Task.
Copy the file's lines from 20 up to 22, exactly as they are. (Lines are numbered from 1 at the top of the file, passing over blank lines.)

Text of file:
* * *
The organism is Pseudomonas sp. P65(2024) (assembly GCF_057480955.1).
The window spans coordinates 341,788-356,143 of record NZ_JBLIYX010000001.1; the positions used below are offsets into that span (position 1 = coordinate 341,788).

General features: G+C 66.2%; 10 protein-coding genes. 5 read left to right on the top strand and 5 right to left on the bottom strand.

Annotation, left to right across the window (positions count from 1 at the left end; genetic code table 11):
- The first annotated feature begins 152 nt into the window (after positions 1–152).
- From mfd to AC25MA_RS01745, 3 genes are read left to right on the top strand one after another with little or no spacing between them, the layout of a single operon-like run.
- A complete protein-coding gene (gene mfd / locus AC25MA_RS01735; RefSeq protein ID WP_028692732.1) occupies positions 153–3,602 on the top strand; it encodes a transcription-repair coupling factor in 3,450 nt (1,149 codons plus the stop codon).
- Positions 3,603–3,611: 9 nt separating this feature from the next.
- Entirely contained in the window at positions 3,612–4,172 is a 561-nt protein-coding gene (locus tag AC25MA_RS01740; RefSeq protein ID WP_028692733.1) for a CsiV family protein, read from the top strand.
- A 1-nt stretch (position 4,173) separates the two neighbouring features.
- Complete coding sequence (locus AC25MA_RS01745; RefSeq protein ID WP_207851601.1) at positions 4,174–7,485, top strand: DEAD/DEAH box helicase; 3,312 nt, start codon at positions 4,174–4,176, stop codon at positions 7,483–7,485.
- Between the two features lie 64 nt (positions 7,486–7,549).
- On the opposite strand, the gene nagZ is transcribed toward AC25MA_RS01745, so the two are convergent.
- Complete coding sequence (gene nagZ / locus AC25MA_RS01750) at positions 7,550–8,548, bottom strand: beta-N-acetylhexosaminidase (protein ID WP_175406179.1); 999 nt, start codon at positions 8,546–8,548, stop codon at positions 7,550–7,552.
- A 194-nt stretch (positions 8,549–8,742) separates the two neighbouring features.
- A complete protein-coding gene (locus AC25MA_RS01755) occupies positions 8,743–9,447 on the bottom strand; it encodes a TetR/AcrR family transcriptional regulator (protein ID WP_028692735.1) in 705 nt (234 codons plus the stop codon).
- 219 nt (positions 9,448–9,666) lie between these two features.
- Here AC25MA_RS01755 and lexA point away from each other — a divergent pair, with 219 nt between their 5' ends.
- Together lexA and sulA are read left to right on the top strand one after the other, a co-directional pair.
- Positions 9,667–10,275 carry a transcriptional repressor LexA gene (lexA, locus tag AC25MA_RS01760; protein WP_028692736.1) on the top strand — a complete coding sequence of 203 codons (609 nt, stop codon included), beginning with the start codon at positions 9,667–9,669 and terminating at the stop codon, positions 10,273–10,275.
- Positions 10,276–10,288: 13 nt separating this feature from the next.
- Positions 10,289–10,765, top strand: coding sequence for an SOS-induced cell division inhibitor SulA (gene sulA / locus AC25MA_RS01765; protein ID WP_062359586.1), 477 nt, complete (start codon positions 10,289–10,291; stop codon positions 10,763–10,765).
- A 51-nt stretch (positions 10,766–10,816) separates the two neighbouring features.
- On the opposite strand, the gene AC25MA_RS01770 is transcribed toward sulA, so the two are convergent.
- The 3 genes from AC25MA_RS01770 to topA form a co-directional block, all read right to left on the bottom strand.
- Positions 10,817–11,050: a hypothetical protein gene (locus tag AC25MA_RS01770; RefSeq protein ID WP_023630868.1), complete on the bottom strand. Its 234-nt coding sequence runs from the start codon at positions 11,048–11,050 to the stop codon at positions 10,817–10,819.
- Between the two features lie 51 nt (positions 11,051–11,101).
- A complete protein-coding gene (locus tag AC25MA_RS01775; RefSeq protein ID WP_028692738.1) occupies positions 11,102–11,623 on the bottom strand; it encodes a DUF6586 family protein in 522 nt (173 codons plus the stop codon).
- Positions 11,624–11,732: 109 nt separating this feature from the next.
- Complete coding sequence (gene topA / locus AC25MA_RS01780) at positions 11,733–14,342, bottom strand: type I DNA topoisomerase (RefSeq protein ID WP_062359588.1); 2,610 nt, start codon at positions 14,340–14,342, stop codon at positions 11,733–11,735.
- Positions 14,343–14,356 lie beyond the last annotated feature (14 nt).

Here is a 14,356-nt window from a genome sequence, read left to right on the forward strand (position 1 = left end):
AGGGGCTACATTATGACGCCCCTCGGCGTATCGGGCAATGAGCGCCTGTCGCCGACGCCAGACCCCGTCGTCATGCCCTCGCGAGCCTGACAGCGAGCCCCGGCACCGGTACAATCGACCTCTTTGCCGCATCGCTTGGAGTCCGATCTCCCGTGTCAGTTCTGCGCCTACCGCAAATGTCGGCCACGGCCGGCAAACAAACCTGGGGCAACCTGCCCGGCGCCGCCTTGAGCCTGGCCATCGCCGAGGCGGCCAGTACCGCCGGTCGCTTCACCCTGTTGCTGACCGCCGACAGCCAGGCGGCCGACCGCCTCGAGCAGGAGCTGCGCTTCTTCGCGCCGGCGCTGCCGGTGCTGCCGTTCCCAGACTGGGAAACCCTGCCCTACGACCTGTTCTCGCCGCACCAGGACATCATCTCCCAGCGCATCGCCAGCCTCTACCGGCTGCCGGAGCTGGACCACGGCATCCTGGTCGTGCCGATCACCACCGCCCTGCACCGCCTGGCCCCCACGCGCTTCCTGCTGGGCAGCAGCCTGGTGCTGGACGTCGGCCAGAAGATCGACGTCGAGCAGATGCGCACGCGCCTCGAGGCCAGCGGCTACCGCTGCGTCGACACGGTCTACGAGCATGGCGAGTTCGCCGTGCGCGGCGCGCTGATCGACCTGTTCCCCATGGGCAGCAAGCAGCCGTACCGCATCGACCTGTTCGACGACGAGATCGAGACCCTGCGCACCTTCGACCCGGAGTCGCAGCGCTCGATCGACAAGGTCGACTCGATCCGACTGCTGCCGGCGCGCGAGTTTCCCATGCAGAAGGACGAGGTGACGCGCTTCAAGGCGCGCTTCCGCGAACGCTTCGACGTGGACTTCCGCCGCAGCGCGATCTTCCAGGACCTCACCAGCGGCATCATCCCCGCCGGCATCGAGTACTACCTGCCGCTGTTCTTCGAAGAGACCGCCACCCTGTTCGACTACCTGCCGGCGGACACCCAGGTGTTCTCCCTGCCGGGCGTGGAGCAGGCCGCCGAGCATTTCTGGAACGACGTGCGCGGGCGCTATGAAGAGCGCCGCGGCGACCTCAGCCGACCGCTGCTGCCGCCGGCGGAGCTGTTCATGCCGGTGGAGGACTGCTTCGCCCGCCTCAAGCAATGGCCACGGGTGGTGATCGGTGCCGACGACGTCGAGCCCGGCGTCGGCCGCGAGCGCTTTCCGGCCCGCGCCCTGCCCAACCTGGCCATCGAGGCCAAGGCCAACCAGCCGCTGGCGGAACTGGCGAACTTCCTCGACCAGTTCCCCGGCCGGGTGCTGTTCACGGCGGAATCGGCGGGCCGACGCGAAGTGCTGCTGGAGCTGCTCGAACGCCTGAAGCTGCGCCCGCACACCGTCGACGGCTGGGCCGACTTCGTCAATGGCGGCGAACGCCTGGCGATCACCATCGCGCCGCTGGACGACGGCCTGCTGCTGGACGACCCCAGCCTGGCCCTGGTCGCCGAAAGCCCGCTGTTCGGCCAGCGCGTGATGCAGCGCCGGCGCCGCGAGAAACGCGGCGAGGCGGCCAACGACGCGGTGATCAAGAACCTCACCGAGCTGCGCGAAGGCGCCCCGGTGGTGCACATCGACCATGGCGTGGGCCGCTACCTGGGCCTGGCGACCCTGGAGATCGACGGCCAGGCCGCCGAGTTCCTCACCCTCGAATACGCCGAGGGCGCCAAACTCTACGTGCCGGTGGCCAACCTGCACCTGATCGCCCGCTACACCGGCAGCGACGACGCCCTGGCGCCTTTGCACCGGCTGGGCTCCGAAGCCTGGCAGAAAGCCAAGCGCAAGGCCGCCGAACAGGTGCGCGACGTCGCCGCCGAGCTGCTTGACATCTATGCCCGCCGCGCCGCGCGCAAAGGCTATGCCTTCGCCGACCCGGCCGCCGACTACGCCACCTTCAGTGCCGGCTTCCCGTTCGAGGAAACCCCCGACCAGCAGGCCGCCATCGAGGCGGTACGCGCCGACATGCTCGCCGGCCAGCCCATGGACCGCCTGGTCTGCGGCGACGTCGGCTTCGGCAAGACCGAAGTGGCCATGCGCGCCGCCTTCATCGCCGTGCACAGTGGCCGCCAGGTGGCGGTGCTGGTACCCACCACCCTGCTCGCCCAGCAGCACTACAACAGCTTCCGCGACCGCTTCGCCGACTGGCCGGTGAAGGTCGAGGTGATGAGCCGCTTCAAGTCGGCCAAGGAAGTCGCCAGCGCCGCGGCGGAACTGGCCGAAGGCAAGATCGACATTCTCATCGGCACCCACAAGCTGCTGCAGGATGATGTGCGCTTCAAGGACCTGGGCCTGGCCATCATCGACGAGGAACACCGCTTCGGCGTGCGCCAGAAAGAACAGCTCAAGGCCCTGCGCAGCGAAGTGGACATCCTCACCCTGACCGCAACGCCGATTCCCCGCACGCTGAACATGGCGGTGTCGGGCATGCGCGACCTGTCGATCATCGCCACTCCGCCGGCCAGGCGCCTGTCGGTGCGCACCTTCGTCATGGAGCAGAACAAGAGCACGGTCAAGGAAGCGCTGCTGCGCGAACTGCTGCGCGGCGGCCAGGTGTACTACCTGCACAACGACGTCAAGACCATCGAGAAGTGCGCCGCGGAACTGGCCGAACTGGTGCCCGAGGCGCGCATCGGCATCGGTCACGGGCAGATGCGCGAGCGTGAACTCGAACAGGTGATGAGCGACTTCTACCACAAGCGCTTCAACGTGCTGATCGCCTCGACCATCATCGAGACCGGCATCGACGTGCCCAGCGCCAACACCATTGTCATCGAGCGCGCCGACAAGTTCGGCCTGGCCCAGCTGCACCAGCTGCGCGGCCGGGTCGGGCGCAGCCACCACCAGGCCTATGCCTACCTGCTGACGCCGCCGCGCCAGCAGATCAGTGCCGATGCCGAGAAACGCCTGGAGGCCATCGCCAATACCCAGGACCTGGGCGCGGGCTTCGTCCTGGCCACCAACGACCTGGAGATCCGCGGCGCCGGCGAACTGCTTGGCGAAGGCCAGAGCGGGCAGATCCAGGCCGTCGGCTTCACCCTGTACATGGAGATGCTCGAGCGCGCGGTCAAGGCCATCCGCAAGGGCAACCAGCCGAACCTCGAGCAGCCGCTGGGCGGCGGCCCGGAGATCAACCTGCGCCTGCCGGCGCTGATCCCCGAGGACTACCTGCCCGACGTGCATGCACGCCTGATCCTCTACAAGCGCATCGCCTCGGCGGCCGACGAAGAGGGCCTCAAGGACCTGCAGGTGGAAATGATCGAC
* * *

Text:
- Positions 9,667–10,275 carry a transcriptional repressor LexA gene (lexA, locus tag AC25MA_RS01760; protein WP_028692736.1) on the top strand — a complete coding sequence of 203 codons (609 nt, stop codon included), beginning with the start codon at positions 9,667–9,669 and terminating at the stop codon, positions 10,273–10,275.
- Positions 10,276–10,288: 13 nt separating this feature from the next.
- Positions 10,289–10,765, top strand: coding sequence for an SOS-induced cell division inhibitor SulA (gene sulA / locus AC25MA_RS01765; protein ID WP_062359586.1), 477 nt, complete (start codon positions 10,289–10,291; stop codon positions 10,763–10,765).